1. In some cooperatives, the owners are called members, and are often the same people who patronize the business.  This is very different from most private corporations, whose owners are called stockholders and often these people are not even users of the product or service the corporation offers.

            2) In all cooperatives, each shareowner or member has an equal voting share in the business.  In a traditional company, this is not the case.  In a private corporation, one person or group can control as many shares as they can afford to buy.  Shares can be bought and sold at will.




            The differences in structure have important implications.


            1. One person or a small number of people can and often do control the activities of a private company.  They simply have the majority of the stock and so they get the most votes at the board of director’s meetings.  This places the possibility of tremendous power in the hands of one person or a small group of stock owners.
            By contrast, ownership in a coop is very diverse, with each person owning just one share.  This means that a coop cannot be controlled by one person or even a very small group.


            2. Coops are much harder to govern.  Many more voices must be heard in order to come to a vote.  A company can be controlled by one person, in contrast.  This can be good or bad.  A good owner can do much good.  A bad owner can ruin the company single handedly.  On the other hand, a good coop management team leads to excellent stability.  A poor quality team will make poor decisions and the coop will fail.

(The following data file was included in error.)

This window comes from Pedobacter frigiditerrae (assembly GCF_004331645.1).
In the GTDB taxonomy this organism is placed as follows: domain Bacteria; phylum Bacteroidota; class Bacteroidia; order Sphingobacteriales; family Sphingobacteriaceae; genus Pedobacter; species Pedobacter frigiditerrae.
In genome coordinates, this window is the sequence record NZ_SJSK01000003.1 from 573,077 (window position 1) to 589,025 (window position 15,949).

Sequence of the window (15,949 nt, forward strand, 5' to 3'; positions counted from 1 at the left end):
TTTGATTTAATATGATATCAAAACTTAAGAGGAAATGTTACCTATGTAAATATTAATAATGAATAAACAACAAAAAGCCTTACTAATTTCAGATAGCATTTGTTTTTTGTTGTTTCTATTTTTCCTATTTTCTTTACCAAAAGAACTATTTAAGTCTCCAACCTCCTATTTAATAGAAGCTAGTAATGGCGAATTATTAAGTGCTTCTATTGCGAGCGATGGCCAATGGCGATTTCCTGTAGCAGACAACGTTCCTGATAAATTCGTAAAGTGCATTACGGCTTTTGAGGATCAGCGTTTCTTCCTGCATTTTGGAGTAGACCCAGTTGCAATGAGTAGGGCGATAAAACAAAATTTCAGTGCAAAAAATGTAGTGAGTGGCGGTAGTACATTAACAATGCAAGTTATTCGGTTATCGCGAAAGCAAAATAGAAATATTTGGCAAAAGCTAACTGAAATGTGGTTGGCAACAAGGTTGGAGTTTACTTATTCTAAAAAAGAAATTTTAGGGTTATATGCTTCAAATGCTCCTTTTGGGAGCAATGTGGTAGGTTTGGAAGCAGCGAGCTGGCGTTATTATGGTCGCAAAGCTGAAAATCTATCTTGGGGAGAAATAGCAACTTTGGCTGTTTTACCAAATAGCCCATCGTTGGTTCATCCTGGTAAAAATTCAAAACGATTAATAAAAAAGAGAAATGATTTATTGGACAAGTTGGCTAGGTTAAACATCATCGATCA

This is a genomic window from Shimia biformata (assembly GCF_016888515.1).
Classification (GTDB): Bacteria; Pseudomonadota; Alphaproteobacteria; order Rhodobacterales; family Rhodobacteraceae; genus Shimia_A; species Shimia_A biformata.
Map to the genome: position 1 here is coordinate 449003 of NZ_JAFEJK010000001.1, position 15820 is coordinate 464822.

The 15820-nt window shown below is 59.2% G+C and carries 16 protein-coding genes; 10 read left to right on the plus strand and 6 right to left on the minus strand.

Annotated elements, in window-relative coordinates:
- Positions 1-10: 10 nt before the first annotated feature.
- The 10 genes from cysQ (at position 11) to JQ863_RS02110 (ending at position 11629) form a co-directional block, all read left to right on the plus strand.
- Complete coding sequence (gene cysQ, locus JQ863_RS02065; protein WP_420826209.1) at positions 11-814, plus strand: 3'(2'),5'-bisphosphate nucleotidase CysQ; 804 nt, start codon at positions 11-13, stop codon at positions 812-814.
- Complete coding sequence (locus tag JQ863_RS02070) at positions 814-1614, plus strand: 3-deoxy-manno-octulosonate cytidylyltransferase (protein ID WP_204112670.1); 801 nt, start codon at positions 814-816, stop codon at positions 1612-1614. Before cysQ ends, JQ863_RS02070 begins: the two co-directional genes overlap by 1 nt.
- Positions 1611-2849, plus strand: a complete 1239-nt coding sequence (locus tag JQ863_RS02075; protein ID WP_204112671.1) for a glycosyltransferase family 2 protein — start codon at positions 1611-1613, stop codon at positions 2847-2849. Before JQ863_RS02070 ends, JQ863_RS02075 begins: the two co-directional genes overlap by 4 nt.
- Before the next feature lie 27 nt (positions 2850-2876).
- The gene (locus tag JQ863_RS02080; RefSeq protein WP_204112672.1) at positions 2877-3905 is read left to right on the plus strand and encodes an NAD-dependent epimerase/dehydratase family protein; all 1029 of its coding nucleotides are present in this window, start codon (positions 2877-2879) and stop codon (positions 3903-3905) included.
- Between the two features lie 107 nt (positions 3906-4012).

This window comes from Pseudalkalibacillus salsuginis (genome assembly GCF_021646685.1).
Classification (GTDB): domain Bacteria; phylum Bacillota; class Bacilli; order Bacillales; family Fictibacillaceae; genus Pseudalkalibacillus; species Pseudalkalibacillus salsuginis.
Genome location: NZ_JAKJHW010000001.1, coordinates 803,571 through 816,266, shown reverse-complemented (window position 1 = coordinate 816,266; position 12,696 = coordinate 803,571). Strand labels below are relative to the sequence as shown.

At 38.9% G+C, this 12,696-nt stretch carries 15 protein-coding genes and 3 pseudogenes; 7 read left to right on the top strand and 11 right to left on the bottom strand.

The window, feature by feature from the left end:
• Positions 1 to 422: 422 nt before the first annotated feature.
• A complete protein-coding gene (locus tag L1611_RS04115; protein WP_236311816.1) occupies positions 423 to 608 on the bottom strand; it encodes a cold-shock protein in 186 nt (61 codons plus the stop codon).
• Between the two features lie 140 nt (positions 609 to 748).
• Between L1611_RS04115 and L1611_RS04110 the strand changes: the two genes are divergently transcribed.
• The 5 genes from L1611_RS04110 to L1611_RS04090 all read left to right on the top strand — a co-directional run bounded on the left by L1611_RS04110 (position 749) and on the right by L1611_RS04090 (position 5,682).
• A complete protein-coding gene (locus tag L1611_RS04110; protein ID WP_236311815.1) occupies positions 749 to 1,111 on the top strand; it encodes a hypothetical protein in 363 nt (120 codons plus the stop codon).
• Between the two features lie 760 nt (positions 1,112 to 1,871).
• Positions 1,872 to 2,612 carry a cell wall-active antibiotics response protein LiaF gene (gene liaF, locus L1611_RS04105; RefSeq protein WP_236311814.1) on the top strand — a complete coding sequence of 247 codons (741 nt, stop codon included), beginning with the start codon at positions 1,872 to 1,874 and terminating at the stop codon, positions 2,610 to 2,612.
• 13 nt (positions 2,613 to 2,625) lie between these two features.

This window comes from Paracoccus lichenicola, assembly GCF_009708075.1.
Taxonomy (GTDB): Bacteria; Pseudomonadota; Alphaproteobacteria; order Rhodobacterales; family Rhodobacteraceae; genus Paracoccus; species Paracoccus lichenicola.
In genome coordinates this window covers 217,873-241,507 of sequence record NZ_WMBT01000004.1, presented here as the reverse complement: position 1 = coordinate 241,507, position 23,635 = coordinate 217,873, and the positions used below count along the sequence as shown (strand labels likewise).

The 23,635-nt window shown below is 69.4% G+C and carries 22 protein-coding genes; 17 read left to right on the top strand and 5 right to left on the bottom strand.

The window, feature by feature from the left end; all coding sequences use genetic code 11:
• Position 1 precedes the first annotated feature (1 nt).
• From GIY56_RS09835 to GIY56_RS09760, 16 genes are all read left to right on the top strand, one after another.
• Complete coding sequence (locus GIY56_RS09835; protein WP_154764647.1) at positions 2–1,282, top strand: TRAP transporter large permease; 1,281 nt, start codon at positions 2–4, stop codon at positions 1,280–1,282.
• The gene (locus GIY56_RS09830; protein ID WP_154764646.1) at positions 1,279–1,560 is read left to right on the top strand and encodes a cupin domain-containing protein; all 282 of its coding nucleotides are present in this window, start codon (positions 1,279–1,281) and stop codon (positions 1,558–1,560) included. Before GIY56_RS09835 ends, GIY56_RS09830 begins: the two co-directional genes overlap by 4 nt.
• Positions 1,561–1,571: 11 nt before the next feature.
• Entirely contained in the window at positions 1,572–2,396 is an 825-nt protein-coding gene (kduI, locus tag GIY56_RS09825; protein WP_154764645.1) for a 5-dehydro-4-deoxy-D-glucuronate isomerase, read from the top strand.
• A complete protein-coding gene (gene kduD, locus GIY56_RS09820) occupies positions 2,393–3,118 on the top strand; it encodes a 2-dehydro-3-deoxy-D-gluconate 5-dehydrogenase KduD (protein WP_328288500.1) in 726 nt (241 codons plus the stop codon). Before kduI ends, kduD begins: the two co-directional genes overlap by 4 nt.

3. Ownership in a coop is usually more stable, since it is not “for sale” in the general public.  This, again, is both good and bad.  Stability is good if the decisions are excellent.  However, if change is needed, it is much harder in a coop, where many people own individual shares.  Change in a modern corporation can happen literally overnight if a new owner steps in.  Also, with a smaller group of controlling people, private corporations can make snap decisions that are sometimes necessary in business.